BY THE END OF MY DRINKING, life had been reduced to basic survival mode. I was still employed, mostly because I worked for my father, and I lived alone in a small farm house in the mountains of western North Carolina.
Every morning I would come to on the couch with tattered nerves and dim remembrance. My floor was littered with bottles and cans and whatever melancholic country music I was listening to the night before would still be playing. I would lie there for a minute dreading what was about to happen. As soon as I sat up I would have to run to the bathroom and vomit bile and foam because I certainly didn’t eat. Upon finishing the dreaded routine, I would return to the couch and finish the room temperature beer left the night before and smoke a cigarette. Only then could I make it to the shower in which I drank three more beers. After dressing, I had a breakfast of vodka. I would pack my lunchbox with enough booze to get me through the workday.
Ultimately, I ended up in the hospital with pneumonia, heart failure, liver failure, kidney failure, sepsis, and I had blood clots in my chest and legs. A whole team of specialists were assigned to my care. I required supplemental oxygen and a PICC line was inserted through which ran a myriad of medicines. During one of the cardiologist’s visits he actually shook his head at me and told me I have to quit drinking.
My mother drove from across the state to be with me and had to witness the signing of my living will stating I did not want assistance should my condition worsen. I was tired of life and even resented God for keeping me alive.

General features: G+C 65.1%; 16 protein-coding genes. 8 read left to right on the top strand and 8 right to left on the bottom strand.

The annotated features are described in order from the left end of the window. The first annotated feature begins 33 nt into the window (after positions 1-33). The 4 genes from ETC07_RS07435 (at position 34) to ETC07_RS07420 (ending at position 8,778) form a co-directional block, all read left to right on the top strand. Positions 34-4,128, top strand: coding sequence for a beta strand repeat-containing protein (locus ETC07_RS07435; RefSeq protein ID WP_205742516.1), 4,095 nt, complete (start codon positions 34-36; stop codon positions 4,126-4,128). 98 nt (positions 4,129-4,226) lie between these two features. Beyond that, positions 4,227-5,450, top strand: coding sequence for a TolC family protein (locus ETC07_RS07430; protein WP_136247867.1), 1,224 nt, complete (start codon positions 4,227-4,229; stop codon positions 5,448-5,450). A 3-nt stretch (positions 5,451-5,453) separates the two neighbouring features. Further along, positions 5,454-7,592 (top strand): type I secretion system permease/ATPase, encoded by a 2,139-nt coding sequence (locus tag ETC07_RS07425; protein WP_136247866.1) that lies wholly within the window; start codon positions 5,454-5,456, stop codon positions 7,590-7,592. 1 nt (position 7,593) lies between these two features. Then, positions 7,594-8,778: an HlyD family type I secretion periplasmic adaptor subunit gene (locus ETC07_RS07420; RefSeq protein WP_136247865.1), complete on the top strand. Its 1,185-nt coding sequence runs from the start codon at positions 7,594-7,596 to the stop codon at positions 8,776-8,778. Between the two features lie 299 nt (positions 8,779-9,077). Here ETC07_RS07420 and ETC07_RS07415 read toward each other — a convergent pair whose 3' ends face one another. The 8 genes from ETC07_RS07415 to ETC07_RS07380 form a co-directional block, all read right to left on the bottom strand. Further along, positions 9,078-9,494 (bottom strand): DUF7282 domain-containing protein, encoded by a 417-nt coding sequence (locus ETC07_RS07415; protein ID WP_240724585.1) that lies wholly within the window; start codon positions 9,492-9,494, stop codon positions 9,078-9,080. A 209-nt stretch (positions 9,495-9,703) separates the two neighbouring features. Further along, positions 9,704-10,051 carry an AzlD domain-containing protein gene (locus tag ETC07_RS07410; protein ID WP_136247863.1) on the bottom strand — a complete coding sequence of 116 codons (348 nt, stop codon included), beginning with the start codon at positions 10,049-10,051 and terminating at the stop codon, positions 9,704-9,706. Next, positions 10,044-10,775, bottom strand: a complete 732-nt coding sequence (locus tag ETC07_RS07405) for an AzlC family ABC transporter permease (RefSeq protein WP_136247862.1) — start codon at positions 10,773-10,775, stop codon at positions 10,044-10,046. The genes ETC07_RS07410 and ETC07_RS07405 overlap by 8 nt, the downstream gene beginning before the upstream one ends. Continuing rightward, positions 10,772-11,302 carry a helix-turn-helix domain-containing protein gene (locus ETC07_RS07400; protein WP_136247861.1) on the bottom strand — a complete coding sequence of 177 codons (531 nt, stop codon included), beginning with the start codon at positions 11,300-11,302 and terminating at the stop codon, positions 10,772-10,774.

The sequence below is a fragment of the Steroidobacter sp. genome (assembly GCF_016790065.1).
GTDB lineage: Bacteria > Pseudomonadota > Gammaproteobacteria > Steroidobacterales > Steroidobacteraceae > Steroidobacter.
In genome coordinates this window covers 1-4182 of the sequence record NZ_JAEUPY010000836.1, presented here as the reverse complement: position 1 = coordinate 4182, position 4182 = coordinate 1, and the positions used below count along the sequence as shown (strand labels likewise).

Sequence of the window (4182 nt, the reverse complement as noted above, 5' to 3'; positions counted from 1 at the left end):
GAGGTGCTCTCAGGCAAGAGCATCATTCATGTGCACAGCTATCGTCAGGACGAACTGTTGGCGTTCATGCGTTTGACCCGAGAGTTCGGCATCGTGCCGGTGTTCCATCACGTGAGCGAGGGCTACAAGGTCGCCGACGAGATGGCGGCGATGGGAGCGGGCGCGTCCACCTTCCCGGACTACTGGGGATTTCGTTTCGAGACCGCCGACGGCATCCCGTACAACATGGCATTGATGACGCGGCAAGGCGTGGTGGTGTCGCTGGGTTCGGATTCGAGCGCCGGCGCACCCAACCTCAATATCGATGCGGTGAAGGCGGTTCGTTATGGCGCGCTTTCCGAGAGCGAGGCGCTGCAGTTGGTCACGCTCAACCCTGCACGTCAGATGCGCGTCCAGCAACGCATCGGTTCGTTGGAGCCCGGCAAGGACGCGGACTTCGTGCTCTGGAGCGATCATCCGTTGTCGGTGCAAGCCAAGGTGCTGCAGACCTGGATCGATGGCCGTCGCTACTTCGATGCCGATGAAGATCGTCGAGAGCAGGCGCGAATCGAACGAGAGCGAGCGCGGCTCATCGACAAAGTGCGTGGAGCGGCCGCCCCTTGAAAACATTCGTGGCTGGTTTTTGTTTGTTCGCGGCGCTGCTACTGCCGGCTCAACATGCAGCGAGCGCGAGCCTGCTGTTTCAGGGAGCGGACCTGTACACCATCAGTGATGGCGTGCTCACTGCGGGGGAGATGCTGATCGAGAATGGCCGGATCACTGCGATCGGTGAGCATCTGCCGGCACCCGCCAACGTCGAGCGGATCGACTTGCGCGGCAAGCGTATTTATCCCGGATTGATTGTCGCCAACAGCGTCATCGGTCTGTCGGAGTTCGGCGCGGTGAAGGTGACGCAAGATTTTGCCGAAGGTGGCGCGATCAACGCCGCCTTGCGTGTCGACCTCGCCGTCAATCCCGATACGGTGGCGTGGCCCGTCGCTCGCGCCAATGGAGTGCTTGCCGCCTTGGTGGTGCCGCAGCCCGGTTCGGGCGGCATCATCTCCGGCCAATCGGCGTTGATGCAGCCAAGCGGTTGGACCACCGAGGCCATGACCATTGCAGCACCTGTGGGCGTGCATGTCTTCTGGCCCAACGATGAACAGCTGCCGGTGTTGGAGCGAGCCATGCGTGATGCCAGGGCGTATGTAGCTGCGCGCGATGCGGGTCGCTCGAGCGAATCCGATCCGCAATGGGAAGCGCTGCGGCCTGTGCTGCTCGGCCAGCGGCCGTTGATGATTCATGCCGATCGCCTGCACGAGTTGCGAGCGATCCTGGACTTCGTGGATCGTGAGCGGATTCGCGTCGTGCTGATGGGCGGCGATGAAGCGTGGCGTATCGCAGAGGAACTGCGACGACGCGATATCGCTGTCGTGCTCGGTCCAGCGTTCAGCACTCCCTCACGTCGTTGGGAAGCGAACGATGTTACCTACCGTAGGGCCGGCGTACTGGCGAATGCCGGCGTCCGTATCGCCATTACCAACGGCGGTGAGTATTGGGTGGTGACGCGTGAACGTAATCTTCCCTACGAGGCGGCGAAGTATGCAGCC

What the body can endure is amazing. Weeks later I was discharged and went to convalesce
at my mother’s house. I could no longer work, I was absolutely broke, lost my house, I had not a trace of dignity; there was nothing left. Despite all of that, I was still using opiates but that was okay because the cardiologist only said I had to quit drinking. He didn’t mention opiates. I actually believed that.
On July 4, 2017 I checked into detox and rehab in North Carolina. My counselor helped me work on a transition plan and I found Step Denver online. The thought of moving across the country with three weeks sober was frightening, but a place like Step does not exist in North Carolina and I had nowhere to go. My mother bought me a one-way ticket, gave me $500, and I brought two bags of clothes not knowing what lie in store.
While residing at Step Denver I found a meaningful life again. At first, I struggled because I had forgotten some basic life skills. I couldn’t make a bed properly, I didn’t want to follow any rules, I had to clean up after myself and be accountable to my peers in the program. Forty-five hours of community service later, I started to pay attention to what I was doing and actually committed to trying things a different way. The one thing I did do well was twelve step meeting attendance; I made 110 meetings in 90 days. I met my eventual sponsor at Step’s Monday night in-house meeting. I worked on my resume in the Career Counseling Center and ended up with the best job I have had in my life. I was honest with my employer about my whole situation (something I had never done before) and have been promoted, given a raise, and become one of his lead employees. He even had me to his house at Christmas because I have no family here.
Through gainful employment and working with my Recovery Support Manager, I have paid off all outstanding debt, increased my credit score 140 points, and have savings sufficient for future housing. My life has taken an about face for the better.
I’ve heard people say write down what you want from your life after a year of sobriety. Had I done that, there’s no way I could have gotten even close to the gifts afforded me by recovery. In 313 days of continuous sobriety, I followed through with my medical treatment and overcame heart failure, I have a great job doing something I love, I cleared up my financial wreckage, I have an opportunity to get my driver’s license back, I’ve slept in a bed every night, I have a sponsor and am working Steps.
I speak with my father and mother every week. Sometimes she cries because they are proud and they miss me, not because I’ve disappointed them again. I have made great friendships and next month I have an opportunity to fly home and make amends to my family. Most importantly I have come to trust and rely upon God.
Thank you Step Denver.